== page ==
By Scott Wright

A SCOTTISH hotel company has taken the decision to close one of its properties during winter for the first time as the cost crisis facing the hospitality sector deepens.

Alex McKie, founder of the Stirling-based Fusion Group, has revealed he will put the Old Churches House in Dunblane into cold storage next week. It will be the first time the hotel will be shut down since it was opened by Fusion a decade ago, outwith closures enforced by government because of Covid.

The move comes as growing numbers of tourism and hospitality operators decide to close venues for winter or reduce opening hours to conserve cash as the cost of doing business spirals. Industry figures say the inflation crisis is proving to be a bigger challenge than the pandemic, when financial support was provided by government to ease the blow of lockdowns.

The Fusion Group, which was founded by Mr McKie in 2006, owns seven hotels around Scotland, and holds interests in three more under joint ventures. It also works with a further 29 as a service partner. Most of the hotels are based in tourism destinations.

Mr McKie said the forthcoming off-season is going to be a “huge challenge” for the company.

“The pandemic forced us to close legally – we are now being forced to close because of the “perfect storm” of all costs,” he told The Herald. “Cost of living, consumer confidence, utilities, employment… it is the most challenging time for employment I have ever come across.”

Mr McKie, who said he is “not alone” within the industry in taking such decisions, will be able to redeploy employees affected to other parts of the business.

He added: “Ironically, Old Churches House is a regional finalist for small hotel of the year [in the forthcoming Scottish Thistle Awards] and that is the one I have got to close for five months because of the climate in which we are in. I will lose less by closing.”

Asked if government should be doing more to help the tourism and hospitality sector, Mr McKie said the “bold” decision should be taken to reduce value-added tax temporarily for the sector, following a similar move earlier in the pandemic. He said reducing the rate of VAT from 20 per cent to 10% or 12% would provide “breathing space”.

And he argued that relief for business rates in Scotland should have been put in place for the whole of the current financial year, instead of just the first three months. In England, business rates relief is in place for 12 months, with eligible firms able to get 50% off bills for the 2022/2023 tax year up to a total of £110,000 per business. “They (Scottish ministers) could pull that lever if they wanted.”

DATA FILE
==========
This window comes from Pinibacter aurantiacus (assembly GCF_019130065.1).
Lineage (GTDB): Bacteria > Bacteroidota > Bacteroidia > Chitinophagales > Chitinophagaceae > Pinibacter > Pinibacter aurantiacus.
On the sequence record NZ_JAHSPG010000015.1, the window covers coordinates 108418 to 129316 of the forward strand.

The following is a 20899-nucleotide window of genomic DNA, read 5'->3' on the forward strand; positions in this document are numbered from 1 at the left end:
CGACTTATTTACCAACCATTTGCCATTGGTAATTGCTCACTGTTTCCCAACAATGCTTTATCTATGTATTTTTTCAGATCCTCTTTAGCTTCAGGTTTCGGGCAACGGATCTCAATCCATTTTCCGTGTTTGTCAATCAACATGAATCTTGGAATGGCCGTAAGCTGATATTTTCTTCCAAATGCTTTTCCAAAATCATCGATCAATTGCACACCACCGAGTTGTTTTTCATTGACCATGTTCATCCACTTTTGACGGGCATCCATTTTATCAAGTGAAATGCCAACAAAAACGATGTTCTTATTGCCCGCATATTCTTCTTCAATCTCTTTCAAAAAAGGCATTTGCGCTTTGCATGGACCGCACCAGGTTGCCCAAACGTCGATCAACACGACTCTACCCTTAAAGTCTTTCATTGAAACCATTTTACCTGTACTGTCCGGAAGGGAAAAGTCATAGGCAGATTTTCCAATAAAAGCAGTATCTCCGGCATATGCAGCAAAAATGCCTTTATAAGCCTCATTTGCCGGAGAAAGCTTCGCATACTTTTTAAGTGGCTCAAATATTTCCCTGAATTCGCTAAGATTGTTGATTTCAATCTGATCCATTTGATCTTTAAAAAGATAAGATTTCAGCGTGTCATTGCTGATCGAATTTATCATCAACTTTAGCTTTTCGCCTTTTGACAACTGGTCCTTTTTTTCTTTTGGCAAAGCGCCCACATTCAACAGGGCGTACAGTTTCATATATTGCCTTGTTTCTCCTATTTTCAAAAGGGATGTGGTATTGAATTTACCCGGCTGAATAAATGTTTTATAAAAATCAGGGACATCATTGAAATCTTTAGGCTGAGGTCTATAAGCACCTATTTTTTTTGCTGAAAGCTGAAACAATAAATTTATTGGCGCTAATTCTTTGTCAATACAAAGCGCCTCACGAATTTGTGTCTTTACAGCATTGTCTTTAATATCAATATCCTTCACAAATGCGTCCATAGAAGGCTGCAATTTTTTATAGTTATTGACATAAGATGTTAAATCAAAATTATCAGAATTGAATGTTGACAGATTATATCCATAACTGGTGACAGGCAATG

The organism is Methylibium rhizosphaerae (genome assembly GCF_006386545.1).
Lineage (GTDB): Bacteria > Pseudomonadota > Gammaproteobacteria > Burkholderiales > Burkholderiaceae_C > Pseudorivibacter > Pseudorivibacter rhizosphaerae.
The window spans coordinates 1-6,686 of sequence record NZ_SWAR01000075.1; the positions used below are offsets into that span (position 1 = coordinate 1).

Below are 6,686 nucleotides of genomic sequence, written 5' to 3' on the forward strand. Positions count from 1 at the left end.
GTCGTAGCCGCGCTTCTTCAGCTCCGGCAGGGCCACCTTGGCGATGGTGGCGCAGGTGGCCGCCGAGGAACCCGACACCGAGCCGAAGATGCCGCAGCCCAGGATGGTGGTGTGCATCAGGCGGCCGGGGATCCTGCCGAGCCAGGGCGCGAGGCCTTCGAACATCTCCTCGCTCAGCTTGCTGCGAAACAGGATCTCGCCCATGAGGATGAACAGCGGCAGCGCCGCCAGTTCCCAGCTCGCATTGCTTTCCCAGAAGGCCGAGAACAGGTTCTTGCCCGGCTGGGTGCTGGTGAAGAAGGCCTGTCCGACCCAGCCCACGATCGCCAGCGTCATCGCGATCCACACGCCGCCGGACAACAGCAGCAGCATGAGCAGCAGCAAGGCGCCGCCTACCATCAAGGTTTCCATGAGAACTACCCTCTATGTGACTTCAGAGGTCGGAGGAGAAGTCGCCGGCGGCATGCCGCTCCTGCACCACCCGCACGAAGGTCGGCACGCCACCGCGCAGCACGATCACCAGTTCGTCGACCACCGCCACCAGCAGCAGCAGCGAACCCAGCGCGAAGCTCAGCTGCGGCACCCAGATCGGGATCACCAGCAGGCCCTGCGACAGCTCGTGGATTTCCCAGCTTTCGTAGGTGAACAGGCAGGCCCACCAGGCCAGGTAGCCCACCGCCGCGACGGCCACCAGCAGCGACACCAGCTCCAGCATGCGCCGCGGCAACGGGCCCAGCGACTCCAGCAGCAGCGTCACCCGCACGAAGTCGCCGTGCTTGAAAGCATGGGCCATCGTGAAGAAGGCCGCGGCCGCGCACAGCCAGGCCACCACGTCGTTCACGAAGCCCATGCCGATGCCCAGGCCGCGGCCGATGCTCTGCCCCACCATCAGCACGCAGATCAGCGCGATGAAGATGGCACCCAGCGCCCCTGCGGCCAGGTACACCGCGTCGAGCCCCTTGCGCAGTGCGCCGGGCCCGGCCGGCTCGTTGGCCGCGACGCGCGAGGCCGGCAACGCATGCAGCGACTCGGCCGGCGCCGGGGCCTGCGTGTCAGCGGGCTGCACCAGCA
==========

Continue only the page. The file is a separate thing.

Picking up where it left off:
Mr McKie added: “The pandemic was a rough ride, but this is rougher. Fiscally, the pandemic was supported, and a lot of businesses survived because of intervention. Intervention in this particular storm has not been as strong as it should be. The sector is going to shrink.”

Marc Crothall, chief executive of the Scottish Tourism Alliance, agreed the challenges facing the sector are more acute now than when Covid struck, and stated that the absence of support from government was a “concern for many”.

Bookings for the coming weeks are falling sharply, he said, with no business guaranteed even for key seasonal events.

“The whole booking indicators of the domestic tourism short-break, Christmas party [seasons] have pretty much fallen off a cliff in the last couple of weeks,” Mr Crothall told The Herald.

“A lot of the hotel operators are not even going to venture into doing Christmas party nights or put on a Christmas offering, because at the price point they would have to pitch it, they recognise it is probably going to be too rich for the average household to make it worthwhile, and they can’t service it.”

Mr Crothall emphasised that it was important for businesses to have the capacity to invest in their properties not just in repairs and maintenance, but to ensure they are attractive and competitive in the international tourism market.